WFCA’s comments to OSHA demonstrated that flooring installers are exposed to crystalline silica dust only occasionally, such as when they cut tile or stone flooring, repair concrete or remove grout. But if the proposed new standards are applied to the operations of independent flooring retailers, those dealers would have to incur substantial costs for new equipment, continuous medical examination and air monitoring, and extensive record-keeping.

The proposed standard cuts previously established exposure limits in half and would require employers to:

  • Measure the amount of silica dust that every worker is exposed to in an average eight-hour day;
  • Buy and use certain equipment, such as stationary masonry saws, equipped with integrated water delivery systems and HEPA vacuums;
  • Limit access of workers to areas that have dust concentrations above the proposed permissible level, but not allow employee rotation to minimize exposure;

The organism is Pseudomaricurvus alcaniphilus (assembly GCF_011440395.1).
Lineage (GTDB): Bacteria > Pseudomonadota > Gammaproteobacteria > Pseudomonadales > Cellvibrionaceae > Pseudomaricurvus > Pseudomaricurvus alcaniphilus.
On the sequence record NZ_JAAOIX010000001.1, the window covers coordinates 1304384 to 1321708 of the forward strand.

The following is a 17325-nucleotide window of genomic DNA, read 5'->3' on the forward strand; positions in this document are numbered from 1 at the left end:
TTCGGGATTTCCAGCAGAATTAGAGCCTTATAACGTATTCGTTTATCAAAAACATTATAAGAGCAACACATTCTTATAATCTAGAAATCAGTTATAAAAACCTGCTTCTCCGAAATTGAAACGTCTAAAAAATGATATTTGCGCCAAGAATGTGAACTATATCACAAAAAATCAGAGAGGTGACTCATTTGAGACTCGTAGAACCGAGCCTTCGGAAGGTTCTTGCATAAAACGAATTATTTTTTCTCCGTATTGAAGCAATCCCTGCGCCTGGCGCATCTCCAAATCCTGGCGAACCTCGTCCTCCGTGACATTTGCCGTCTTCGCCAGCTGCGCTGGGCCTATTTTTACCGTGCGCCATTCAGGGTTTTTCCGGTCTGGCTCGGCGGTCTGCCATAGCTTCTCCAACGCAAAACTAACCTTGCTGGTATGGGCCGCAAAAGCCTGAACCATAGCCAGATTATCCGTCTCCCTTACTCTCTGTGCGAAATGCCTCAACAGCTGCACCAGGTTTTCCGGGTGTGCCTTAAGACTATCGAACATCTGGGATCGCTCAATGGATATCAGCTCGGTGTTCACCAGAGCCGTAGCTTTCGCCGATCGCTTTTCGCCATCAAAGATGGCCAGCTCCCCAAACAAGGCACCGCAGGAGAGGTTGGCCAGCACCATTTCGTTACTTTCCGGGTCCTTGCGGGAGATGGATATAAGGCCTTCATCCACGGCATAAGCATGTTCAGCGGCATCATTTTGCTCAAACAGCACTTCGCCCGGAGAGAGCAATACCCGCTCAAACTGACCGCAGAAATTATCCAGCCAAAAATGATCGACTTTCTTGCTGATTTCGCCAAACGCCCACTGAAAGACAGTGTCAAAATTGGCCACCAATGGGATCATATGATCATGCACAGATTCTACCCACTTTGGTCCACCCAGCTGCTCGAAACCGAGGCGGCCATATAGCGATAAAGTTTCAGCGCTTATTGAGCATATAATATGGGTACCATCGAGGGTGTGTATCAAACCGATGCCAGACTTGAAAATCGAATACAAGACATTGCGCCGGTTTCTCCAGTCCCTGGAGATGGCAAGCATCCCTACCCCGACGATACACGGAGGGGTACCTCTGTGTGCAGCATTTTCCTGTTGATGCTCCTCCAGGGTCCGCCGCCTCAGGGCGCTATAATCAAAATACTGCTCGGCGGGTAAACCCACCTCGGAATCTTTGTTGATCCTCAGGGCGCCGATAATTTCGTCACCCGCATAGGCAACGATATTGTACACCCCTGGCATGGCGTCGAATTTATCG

• Provide respirators to workers when dust controls cannot limit exposure to the new permissible level;
  • Offer medical exams-including chest X-rays and lung function tests-at employer expense every three years for workers exposed to conditions above the new permissible levels for 30 or more days per year;
  • Provide guidelines and train workers on work operations that result in silica exposure and offer ways to limit exposure; and
    • Keep records of workers’ silica exposure and medical exams.